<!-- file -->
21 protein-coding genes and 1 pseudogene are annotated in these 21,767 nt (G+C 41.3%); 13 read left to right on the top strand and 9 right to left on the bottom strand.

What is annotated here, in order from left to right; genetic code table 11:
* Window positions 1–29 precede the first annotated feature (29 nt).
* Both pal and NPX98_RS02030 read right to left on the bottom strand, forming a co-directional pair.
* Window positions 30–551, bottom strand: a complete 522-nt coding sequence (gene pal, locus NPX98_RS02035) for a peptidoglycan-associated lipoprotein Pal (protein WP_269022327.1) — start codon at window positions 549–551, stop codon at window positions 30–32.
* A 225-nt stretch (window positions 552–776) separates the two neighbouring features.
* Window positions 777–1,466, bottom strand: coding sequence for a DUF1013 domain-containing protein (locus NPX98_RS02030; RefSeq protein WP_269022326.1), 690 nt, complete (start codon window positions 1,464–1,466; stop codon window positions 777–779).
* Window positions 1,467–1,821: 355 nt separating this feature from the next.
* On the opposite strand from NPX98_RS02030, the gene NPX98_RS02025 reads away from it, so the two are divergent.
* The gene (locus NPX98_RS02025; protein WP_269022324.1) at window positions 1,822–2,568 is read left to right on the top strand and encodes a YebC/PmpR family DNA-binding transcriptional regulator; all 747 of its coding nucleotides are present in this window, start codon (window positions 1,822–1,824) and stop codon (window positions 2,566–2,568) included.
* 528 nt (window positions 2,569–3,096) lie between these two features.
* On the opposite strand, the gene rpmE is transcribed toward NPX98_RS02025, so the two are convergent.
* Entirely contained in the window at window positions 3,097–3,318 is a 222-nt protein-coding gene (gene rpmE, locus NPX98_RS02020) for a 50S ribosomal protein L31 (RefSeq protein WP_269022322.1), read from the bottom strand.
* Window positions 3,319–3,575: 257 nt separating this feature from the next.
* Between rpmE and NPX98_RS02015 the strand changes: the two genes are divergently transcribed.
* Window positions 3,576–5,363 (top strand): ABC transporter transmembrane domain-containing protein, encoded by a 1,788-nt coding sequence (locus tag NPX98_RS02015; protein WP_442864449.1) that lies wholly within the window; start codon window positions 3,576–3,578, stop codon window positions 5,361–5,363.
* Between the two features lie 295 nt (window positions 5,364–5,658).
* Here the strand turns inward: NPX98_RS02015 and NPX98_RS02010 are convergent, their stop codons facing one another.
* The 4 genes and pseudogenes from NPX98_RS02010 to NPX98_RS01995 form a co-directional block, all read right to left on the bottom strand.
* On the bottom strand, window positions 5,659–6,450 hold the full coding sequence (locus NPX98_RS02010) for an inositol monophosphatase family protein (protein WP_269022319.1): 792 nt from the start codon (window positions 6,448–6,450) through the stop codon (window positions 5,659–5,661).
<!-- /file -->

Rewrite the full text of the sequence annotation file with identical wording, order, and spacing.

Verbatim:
21 protein-coding genes and 1 pseudogene are annotated in these 21,767 nt (G+C 41.3%); 13 read left to right on the top strand and 9 right to left on the bottom strand.

What is annotated here, in order from left to right; genetic code table 11:
* Window positions 1–29 precede the first annotated feature (29 nt).
* Both pal and NPX98_RS02030 read right to left on the bottom strand, forming a co-directional pair.
* Window positions 30–551, bottom strand: a complete 522-nt coding sequence (gene pal, locus NPX98_RS02035) for a peptidoglycan-associated lipoprotein Pal (protein WP_269022327.1) — start codon at window positions 549–551, stop codon at window positions 30–32.
* A 225-nt stretch (window positions 552–776) separates the two neighbouring features.
* Window positions 777–1,466, bottom strand: coding sequence for a DUF1013 domain-containing protein (locus NPX98_RS02030; RefSeq protein WP_269022326.1), 690 nt, complete (start codon window positions 1,464–1,466; stop codon window positions 777–779).
* Window positions 1,467–1,821: 355 nt separating this feature from the next.
* On the opposite strand from NPX98_RS02030, the gene NPX98_RS02025 reads away from it, so the two are divergent.
* The gene (locus NPX98_RS02025; protein WP_269022324.1) at window positions 1,822–2,568 is read left to right on the top strand and encodes a YebC/PmpR family DNA-binding transcriptional regulator; all 747 of its coding nucleotides are present in this window, start codon (window positions 1,822–1,824) and stop codon (window positions 2,566–2,568) included.
* 528 nt (window positions 2,569–3,096) lie between these two features.
* On the opposite strand, the gene rpmE is transcribed toward NPX98_RS02025, so the two are convergent.
* Entirely contained in the window at window positions 3,097–3,318 is a 222-nt protein-coding gene (gene rpmE, locus NPX98_RS02020) for a 50S ribosomal protein L31 (RefSeq protein WP_269022322.1), read from the bottom strand.
* Window positions 3,319–3,575: 257 nt separating this feature from the next.
* Between rpmE and NPX98_RS02015 the strand changes: the two genes are divergently transcribed.
* Window positions 3,576–5,363 (top strand): ABC transporter transmembrane domain-containing protein, encoded by a 1,788-nt coding sequence (locus tag NPX98_RS02015; protein WP_442864449.1) that lies wholly within the window; start codon window positions 3,576–3,578, stop codon window positions 5,361–5,363.
* Between the two features lie 295 nt (window positions 5,364–5,658).
* Here the strand turns inward: NPX98_RS02015 and NPX98_RS02010 are convergent, their stop codons facing one another.
* The 4 genes and pseudogenes from NPX98_RS02010 to NPX98_RS01995 form a co-directional block, all read right to left on the bottom strand.
* On the bottom strand, window positions 5,659–6,450 hold the full coding sequence (locus NPX98_RS02010) for an inositol monophosphatase family protein (protein WP_269022319.1): 792 nt from the start codon (window positions 6,448–6,450) through the stop codon (window positions 5,659–5,661).